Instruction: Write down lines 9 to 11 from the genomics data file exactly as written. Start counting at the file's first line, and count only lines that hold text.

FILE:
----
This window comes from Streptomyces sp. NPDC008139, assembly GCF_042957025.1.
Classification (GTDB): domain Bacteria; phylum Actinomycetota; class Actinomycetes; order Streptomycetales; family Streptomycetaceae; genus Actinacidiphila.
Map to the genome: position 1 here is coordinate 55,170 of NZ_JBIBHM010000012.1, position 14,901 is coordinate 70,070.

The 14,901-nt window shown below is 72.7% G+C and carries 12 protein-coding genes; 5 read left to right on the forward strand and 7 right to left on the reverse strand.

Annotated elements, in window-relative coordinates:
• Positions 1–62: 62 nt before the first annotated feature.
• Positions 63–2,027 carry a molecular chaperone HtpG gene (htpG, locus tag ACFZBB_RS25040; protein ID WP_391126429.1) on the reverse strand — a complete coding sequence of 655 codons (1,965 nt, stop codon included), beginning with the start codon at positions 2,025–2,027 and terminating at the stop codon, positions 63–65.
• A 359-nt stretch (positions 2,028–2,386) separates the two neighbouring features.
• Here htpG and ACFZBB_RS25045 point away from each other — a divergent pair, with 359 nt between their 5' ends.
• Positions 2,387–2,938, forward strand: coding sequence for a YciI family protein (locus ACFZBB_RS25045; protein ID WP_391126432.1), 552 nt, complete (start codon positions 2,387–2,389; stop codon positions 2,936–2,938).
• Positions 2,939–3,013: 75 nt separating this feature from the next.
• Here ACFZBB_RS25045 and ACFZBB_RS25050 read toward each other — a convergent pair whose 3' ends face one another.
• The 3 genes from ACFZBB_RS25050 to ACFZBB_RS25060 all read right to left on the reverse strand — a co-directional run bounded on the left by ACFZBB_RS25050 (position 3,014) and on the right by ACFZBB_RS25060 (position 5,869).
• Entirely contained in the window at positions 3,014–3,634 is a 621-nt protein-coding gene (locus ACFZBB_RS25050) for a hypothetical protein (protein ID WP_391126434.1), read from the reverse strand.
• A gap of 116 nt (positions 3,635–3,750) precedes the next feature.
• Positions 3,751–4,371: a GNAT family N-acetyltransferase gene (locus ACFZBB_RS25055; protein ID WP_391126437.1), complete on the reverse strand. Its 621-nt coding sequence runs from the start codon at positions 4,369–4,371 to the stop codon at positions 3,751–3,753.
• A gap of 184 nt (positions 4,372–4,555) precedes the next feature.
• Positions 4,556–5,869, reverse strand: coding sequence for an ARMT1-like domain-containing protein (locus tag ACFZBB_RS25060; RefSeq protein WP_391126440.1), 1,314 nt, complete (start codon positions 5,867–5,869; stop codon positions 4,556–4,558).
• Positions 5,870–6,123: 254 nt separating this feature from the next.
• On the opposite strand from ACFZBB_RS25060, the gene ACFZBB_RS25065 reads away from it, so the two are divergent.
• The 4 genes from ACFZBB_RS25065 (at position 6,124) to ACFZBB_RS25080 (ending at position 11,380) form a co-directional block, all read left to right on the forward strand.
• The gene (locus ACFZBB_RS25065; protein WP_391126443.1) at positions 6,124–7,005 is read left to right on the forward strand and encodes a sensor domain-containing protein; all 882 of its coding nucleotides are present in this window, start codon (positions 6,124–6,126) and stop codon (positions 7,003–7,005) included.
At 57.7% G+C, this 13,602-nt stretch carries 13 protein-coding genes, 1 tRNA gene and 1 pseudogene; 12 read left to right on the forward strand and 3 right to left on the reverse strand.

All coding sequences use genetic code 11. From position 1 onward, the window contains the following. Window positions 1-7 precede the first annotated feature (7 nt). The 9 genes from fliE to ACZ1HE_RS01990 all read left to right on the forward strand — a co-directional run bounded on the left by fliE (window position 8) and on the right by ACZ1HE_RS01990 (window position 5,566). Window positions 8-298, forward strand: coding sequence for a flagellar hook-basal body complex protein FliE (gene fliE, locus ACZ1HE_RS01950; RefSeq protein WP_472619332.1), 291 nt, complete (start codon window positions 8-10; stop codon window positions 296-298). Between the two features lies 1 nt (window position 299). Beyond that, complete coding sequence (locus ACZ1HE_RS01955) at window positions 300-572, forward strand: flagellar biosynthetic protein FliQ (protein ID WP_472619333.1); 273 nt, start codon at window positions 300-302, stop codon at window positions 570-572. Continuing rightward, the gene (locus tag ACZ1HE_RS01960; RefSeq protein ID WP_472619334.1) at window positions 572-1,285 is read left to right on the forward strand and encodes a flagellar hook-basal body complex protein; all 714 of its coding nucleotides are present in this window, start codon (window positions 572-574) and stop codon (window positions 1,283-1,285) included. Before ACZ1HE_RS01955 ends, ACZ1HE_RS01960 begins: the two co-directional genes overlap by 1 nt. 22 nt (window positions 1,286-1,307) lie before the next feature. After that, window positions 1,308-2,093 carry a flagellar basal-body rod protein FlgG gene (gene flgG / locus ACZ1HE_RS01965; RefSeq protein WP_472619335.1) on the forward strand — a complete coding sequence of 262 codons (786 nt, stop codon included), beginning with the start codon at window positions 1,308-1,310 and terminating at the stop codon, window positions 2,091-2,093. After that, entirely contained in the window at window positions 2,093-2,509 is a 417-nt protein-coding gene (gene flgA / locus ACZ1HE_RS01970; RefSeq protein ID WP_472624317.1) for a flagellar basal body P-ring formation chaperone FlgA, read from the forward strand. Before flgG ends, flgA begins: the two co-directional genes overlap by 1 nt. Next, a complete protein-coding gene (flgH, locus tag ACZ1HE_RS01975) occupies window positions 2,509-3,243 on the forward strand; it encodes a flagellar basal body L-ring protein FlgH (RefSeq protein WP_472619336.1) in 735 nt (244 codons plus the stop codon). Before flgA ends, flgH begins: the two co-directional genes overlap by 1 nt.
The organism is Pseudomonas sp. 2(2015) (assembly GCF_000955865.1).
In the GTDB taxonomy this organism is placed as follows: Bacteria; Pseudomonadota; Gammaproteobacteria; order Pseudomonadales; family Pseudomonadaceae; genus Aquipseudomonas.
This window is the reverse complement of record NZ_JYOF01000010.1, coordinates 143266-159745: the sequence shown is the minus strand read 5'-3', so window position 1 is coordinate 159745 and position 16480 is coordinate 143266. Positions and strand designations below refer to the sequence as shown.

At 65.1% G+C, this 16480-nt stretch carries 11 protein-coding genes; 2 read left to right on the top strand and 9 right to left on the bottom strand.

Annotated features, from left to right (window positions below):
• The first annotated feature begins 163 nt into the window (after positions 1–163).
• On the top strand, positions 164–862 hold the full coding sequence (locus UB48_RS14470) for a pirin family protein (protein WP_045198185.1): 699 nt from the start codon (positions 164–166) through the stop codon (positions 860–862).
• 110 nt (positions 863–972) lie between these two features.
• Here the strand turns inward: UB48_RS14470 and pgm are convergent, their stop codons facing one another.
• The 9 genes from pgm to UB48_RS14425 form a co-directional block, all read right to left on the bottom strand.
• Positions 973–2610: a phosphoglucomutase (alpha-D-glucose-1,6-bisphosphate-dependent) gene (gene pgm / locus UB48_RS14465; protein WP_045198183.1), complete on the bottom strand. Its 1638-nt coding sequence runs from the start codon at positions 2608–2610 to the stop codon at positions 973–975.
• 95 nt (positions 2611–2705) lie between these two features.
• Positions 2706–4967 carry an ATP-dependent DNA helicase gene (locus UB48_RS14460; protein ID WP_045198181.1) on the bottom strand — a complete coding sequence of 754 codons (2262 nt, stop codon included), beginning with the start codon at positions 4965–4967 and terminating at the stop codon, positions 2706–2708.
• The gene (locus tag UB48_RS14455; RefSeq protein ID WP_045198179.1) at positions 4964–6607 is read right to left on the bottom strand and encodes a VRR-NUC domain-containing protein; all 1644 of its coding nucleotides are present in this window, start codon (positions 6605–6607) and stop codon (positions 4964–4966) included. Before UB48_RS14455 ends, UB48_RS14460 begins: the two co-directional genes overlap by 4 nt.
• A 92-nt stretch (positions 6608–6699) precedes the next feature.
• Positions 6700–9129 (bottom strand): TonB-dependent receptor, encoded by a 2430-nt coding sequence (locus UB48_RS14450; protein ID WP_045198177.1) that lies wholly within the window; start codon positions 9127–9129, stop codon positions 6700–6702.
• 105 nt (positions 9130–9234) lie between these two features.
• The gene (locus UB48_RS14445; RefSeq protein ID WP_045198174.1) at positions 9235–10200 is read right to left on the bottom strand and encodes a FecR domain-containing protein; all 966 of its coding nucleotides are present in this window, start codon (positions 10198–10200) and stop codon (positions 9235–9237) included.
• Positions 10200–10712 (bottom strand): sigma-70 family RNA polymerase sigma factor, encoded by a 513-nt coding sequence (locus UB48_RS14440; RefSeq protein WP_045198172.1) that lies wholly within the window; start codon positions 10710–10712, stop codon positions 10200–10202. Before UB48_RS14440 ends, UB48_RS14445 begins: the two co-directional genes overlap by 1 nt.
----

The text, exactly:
• Here htpG and ACFZBB_RS25045 point away from each other — a divergent pair, with 359 nt between their 5' ends.
• Positions 2,387–2,938, forward strand: coding sequence for a YciI family protein (locus ACFZBB_RS25045; protein ID WP_391126432.1), 552 nt, complete (start codon positions 2,387–2,389; stop codon positions 2,936–2,938).
• Positions 2,939–3,013: 75 nt separating this feature from the next.